As we were going in we saw a sign saying "maintain standards of decency" which we thought was a bit strange but all was revealed. As with all outdoor parks and places in Delhi whether archaeological or natural they are a haven for lovers and flirting couples. I love the fact that there is a courtship time for so many young people here but perhaps the reality is slightly less romantic and suggests a lack of freedom where they can openly meet and interact. Whichever case the park was packed with couples and my mother in law and I were a bit like the Odd Couple in their midst.We walked through the lovely entrance of stainless steel birds round to a pool (empty) with impressive elephants made out of red stone. Through the formal garden to enjoy the dahlias and the hollyhocks and daisies. Up to the hillside to admire the lovely sculptures representing the seasons and on to the tree of wind chimes. Sadly some of the water features were not in operation.We saw the various restaurants dotted along the far end of the park and walked past the amphitheatre and the park of colours.
Monday, 7 March 2011
Yesterday I had the opportunity to take some friends who were visiting from Cyprus to Chandni Chowk. I never say no.It is always madly noisy, hugely entertaining and clearly one of the best loved corners of the city. Well it looks as if the Delhi Municipal Corporation has other plans for this famous landmark and before it disappears for ever I will register this post for posterity just in case.... for once the DMC is super efficient and goes ahead with its plans which apparently are due to be started at the end of this month.If the DMC goes ahead then Chandni Chowk will be car free and pedestrianized and only residents will have the right to take cars into this presently congested area and instead of cycle rickshaws there will be high tech battery operated golf carts.I can hardly imagine it.
Chandni Chowk is the major street in the walled city of Old Delhi, which was originally called Shahjahanabad. The walled city, which includes the Lal Qila or Red Fort of Delhi, was established in 1650 AD by the Mughal Emperor Shah Jahan. It was designed by his daughter Jahanara Begum Sahib who perhaps knew a thing or two about the importance of shopping !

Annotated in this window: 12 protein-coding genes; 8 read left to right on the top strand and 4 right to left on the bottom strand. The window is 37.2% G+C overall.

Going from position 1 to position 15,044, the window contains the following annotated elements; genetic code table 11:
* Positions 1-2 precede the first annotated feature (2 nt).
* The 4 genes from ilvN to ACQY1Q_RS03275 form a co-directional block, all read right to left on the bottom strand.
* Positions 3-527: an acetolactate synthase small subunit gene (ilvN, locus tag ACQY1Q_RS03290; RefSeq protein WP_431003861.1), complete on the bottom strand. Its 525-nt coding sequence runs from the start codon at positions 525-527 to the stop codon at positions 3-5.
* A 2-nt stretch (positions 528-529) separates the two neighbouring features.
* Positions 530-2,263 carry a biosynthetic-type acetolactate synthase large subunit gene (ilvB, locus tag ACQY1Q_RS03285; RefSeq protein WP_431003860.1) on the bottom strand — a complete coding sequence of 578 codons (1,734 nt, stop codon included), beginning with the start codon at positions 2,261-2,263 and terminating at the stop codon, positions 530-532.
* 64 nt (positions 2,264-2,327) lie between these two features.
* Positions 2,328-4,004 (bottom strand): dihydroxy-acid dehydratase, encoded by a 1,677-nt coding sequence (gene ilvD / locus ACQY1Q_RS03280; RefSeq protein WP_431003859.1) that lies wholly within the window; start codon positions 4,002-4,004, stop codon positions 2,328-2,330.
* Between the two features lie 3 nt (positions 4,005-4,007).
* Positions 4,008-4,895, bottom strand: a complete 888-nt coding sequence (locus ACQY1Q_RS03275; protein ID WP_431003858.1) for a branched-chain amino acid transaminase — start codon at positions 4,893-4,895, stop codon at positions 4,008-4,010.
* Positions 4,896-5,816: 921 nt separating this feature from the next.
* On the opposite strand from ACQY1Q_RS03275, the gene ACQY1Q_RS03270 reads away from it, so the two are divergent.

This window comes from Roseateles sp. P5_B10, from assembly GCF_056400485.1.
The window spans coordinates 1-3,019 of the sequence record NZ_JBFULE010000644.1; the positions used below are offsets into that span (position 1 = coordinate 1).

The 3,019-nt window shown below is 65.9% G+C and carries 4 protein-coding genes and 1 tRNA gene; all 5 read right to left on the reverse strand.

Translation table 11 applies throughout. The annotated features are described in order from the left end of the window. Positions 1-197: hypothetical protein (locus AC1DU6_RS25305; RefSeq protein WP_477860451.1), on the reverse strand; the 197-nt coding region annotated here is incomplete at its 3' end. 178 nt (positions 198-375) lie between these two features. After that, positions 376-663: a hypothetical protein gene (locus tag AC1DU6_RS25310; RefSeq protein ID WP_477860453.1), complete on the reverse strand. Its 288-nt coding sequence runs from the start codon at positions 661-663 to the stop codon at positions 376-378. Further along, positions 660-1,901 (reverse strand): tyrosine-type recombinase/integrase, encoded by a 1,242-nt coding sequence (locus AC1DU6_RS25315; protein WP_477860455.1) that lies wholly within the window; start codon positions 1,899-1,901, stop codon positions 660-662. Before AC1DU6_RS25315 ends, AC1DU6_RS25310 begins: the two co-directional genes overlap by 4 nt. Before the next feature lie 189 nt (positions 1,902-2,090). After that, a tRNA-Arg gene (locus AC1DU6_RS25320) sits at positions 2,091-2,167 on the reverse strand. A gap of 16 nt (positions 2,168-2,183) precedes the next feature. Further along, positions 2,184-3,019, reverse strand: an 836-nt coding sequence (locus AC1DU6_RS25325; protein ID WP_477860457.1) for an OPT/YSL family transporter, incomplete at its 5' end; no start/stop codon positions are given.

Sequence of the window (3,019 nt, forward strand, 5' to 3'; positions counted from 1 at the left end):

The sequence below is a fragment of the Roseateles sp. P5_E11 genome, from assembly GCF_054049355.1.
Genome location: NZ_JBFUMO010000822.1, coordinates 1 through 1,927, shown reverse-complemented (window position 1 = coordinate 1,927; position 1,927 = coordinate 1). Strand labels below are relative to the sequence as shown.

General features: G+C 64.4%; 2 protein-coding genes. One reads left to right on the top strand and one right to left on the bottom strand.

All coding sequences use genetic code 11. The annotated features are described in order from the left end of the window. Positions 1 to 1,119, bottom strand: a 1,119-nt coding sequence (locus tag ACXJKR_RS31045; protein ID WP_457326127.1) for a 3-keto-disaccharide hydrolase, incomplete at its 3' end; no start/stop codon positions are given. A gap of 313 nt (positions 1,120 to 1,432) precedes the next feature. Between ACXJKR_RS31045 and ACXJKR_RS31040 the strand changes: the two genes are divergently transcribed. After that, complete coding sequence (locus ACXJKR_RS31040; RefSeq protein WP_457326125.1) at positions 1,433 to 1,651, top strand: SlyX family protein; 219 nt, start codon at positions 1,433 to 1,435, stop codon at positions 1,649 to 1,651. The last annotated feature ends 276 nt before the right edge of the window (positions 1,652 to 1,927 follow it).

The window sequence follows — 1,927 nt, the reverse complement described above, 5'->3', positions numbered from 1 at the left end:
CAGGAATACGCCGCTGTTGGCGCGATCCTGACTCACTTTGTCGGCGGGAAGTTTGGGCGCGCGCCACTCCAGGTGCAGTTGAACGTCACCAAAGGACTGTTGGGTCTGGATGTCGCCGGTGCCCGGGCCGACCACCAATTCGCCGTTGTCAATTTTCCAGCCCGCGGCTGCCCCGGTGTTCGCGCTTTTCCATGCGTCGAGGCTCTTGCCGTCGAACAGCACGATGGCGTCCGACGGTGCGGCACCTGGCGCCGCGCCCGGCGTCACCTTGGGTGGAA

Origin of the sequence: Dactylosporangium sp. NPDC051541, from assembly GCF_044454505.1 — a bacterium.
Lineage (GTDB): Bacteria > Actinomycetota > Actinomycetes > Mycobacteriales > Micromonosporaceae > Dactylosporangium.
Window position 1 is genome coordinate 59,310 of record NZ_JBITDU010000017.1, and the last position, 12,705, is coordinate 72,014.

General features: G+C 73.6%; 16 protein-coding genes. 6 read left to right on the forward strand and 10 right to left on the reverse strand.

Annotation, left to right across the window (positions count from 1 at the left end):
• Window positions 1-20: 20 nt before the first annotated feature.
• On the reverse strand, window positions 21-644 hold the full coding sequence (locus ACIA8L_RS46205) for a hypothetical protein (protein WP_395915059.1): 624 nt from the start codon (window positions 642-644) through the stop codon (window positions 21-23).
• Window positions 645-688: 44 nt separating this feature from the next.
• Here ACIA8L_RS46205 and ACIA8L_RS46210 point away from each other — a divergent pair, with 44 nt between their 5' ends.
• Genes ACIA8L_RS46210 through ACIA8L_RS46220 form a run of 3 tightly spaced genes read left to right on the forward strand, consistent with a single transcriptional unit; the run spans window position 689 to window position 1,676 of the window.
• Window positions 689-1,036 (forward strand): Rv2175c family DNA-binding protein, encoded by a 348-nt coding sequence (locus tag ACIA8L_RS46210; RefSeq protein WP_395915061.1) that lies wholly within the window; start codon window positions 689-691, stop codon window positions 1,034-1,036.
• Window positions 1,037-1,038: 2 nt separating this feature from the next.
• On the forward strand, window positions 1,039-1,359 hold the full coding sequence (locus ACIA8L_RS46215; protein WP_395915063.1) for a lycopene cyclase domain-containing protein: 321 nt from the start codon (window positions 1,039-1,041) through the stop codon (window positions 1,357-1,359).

Chandni Chowk runs through the middle of the walled city, from Lahore Gate of the Red Fort to Fatehpuri Masjid. Originally, a canal ran through the middle of the street as a part of the water supply scheme. It is said that moonlight reflecting on its canal, earned it its name, Chandni (Moonlit).
This moonlight corner of town never fails to move whether it is transport or tempers. Personal space is an unknown and bargaining is best. Eateries are bursting and chilies choke the hell out of your lungs but every little bit is breathing and bold and very very beautiful in the only way such places can be.
Friday, 4 March 2011
A few days ago was pay day. My amazing helper signed for her salary and I stood looking at it for a while and said to her with the biggest smile on my face as if she had just paid me instead, " I can read what you have written."
That was quite magical for me. The uncovering of a whole new world and a whole new script. Its a pain in the neck to learn but I am getting there.
Talking about pains in the neck, this weekend the neighbourhood was all agog and distrupted with fireworks, traffic jams and very loud music at the wedding taking place between two wealthy families. I can understand why they want to give their children a good and happy start to their life but this, this was beyond the pale -
Why did I feel so affronted about this? After all weddings are so frequent around here and they are all noisy and joyous and highy decorated. This one was something else though and it leaves me open mouthed and unbelieving.Everyone has a right to do what they want with their money but those who hold public office should have a heightened sense of propriety and decency and charity.
A reported 100 crore (a unit in the Indian numbering system equal to ten million (10,000,000; 107), or 100 lakh )was allegedly spent on this wedding which included a seven seater helicopter as a present to the groom and a setting resembling Venice which took months of hard work to prepare. And just in case you are wondering what on earth 100 crore is, it is something in the region of 22 million dollars- even if it was 20 or 23 - it would not matter- the number is a shameful reminder of how money is spent in this emerging power, with little regard for the picture it paints to the rest of the world but more so to the average Indian who surely can no longer feel that this is an example he would want to follow nor dare I say would he be confident that this particular politician had his own interests uppermost at all times.